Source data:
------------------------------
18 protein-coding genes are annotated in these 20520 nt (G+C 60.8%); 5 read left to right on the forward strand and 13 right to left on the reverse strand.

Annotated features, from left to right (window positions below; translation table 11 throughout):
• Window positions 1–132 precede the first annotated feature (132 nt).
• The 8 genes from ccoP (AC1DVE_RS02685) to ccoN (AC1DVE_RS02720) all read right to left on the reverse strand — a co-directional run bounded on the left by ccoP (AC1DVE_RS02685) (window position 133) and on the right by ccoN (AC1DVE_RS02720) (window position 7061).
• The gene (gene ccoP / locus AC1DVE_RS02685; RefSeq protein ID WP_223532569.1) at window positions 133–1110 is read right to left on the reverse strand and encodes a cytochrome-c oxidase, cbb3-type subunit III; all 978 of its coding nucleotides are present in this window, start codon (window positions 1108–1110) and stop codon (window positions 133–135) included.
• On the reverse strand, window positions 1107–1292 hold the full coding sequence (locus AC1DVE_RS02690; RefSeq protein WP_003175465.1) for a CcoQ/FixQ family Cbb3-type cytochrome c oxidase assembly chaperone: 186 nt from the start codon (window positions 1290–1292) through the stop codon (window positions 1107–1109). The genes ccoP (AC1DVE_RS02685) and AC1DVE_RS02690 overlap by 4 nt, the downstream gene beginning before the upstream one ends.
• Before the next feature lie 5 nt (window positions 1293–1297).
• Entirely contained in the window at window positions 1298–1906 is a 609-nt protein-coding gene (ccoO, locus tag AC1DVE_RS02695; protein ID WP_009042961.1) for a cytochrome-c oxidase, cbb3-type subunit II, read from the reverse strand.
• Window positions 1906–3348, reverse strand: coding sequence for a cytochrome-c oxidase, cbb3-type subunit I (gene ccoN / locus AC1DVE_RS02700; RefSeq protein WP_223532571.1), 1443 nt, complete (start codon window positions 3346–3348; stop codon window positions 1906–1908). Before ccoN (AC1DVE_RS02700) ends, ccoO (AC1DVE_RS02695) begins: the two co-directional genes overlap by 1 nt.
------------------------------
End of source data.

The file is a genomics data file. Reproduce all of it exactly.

18 protein-coding genes are annotated in these 20520 nt (G+C 60.8%); 5 read left to right on the forward strand and 13 right to left on the reverse strand.

Annotated features, from left to right (window positions below; translation table 11 throughout):
• Window positions 1–132 precede the first annotated feature (132 nt).
• The 8 genes from ccoP (AC1DVE_RS02685) to ccoN (AC1DVE_RS02720) all read right to left on the reverse strand — a co-directional run bounded on the left by ccoP (AC1DVE_RS02685) (window position 133) and on the right by ccoN (AC1DVE_RS02720) (window position 7061).
• The gene (gene ccoP / locus AC1DVE_RS02685; RefSeq protein ID WP_223532569.1) at window positions 133–1110 is read right to left on the reverse strand and encodes a cytochrome-c oxidase, cbb3-type subunit III; all 978 of its coding nucleotides are present in this window, start codon (window positions 1108–1110) and stop codon (window positions 133–135) included.
• On the reverse strand, window positions 1107–1292 hold the full coding sequence (locus AC1DVE_RS02690; RefSeq protein WP_003175465.1) for a CcoQ/FixQ family Cbb3-type cytochrome c oxidase assembly chaperone: 186 nt from the start codon (window positions 1290–1292) through the stop codon (window positions 1107–1109). The genes ccoP (AC1DVE_RS02685) and AC1DVE_RS02690 overlap by 4 nt, the downstream gene beginning before the upstream one ends.
• Before the next feature lie 5 nt (window positions 1293–1297).
• Entirely contained in the window at window positions 1298–1906 is a 609-nt protein-coding gene (ccoO, locus tag AC1DVE_RS02695; protein ID WP_009042961.1) for a cytochrome-c oxidase, cbb3-type subunit II, read from the reverse strand.
• Window positions 1906–3348, reverse strand: coding sequence for a cytochrome-c oxidase, cbb3-type subunit I (gene ccoN / locus AC1DVE_RS02700; RefSeq protein WP_223532571.1), 1443 nt, complete (start codon window positions 3346–3348; stop codon window positions 1906–1908). Before ccoN (AC1DVE_RS02700) ends, ccoO (AC1DVE_RS02695) begins: the two co-directional genes overlap by 1 nt.